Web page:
Estimating the burden of disease attributable to excess body weight in South Africa in 2000
Objective. To estimate the burden of disease attributable to excess body weight using the body mass index (BMI), by age and sex, in South Africa in 2000.
Design. World Health Organization comparative risk assessment (CRA) methodology was followed. Re-analysis of the 1998 South Africa Demographic and Health Survey data provided mean BMI estimates by age and sex. Population attributable fractions were calculated and applied to revised burden of disease estimates. Monte Carlo simulation-modelling techniques were used for the uncertainty analysis.
Setting. South Africa.
Subjects. Adults ≥ 30 years of age.
Outcome measures. Deaths and disability-adjusted life years (DALYs) from ischaemic heart disease, ischaemic stroke, hypertensive disease, osteoarthritis, type 2 diabetes mellitus, and selected cancers. Results. Overall, 87% of type 2 diabetes, 68% of hypertensive disease, 61 % of endometrial cancer, 45% of ischaemic stroke, 38% of ischaemic heart disease, 31 % of kidney cancer, 24% of osteoarthritis, 17% of colon cancer, and 13% of postmenopausal breast cancer were attributable to a BMI ≥ 21 kg/m2. Excess body weight is estimated to have caused 36 504 deaths (95% uncertainty interval 31 018 - 38 637) or 7% (95% uncertainty interval 6.0 - 7.4%) of all deaths in 2000, and 462 338 DALYs (95% uncertainty interval 396 512 - 478 847) or 2.9% of all DALYs (95% uncertainty interval 2.4 - 3.0%). The burden in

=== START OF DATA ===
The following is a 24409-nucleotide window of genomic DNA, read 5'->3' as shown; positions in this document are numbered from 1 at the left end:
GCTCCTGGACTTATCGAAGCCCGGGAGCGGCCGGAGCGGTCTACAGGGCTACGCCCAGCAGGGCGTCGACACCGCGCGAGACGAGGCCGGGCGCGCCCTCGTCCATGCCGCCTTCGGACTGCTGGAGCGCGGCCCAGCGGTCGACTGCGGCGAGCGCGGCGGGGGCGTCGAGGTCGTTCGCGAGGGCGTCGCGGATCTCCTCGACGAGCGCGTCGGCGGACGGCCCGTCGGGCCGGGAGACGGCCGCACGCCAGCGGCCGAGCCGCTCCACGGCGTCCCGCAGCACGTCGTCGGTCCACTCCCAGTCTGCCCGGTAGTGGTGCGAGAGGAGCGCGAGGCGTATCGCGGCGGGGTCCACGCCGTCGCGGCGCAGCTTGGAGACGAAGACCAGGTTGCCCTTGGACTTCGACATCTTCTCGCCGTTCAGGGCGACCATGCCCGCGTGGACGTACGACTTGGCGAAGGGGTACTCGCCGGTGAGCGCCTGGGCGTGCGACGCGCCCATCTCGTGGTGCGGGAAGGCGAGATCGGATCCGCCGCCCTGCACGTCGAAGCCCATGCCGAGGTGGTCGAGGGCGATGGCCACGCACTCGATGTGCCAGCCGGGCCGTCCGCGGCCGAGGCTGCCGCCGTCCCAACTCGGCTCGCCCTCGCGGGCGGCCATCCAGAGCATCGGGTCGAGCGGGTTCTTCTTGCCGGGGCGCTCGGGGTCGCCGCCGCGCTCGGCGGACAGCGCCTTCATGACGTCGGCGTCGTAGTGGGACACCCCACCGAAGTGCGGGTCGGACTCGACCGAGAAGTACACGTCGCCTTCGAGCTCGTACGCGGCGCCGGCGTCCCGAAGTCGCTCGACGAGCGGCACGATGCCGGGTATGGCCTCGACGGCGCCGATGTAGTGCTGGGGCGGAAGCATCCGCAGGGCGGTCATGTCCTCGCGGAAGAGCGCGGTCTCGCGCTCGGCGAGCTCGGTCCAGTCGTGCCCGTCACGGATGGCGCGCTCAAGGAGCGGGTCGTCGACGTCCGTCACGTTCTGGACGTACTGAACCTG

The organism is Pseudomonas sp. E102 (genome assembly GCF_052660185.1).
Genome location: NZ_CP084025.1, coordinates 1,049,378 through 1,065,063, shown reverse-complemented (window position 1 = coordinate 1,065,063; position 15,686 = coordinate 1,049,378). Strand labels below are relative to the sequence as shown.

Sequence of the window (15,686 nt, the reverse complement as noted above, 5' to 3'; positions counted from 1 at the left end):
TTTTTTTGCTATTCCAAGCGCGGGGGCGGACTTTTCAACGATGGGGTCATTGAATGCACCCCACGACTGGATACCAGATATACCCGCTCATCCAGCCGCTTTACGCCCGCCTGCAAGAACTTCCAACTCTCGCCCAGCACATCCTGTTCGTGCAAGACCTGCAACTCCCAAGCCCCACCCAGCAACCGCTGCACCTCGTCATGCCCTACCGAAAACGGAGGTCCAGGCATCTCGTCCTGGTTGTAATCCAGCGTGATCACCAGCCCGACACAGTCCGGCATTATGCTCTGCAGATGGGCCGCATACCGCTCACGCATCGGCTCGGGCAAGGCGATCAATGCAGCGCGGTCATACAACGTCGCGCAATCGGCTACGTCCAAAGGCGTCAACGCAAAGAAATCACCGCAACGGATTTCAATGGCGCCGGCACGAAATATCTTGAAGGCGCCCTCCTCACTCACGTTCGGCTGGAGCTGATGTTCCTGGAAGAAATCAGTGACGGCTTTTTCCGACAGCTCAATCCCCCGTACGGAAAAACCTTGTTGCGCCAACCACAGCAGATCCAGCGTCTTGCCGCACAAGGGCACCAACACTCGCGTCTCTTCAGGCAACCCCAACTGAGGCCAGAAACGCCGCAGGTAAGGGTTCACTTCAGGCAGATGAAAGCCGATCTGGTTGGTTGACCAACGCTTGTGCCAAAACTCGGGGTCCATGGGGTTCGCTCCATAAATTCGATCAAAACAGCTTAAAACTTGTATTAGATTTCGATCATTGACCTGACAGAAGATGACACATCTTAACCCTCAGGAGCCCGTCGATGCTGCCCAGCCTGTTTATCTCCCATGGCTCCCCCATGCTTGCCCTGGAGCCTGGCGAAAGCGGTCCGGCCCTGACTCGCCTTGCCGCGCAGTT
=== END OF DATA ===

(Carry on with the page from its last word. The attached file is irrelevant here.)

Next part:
females was approximately double that in males.
Conclusions. This study shows the importance of recognising excess body weight as a major risk to health, particularly among females, highlighting the need to develop, implement and evaluate comprehensive interventions to achieve lasting change in the determinants and impact of excess body weight.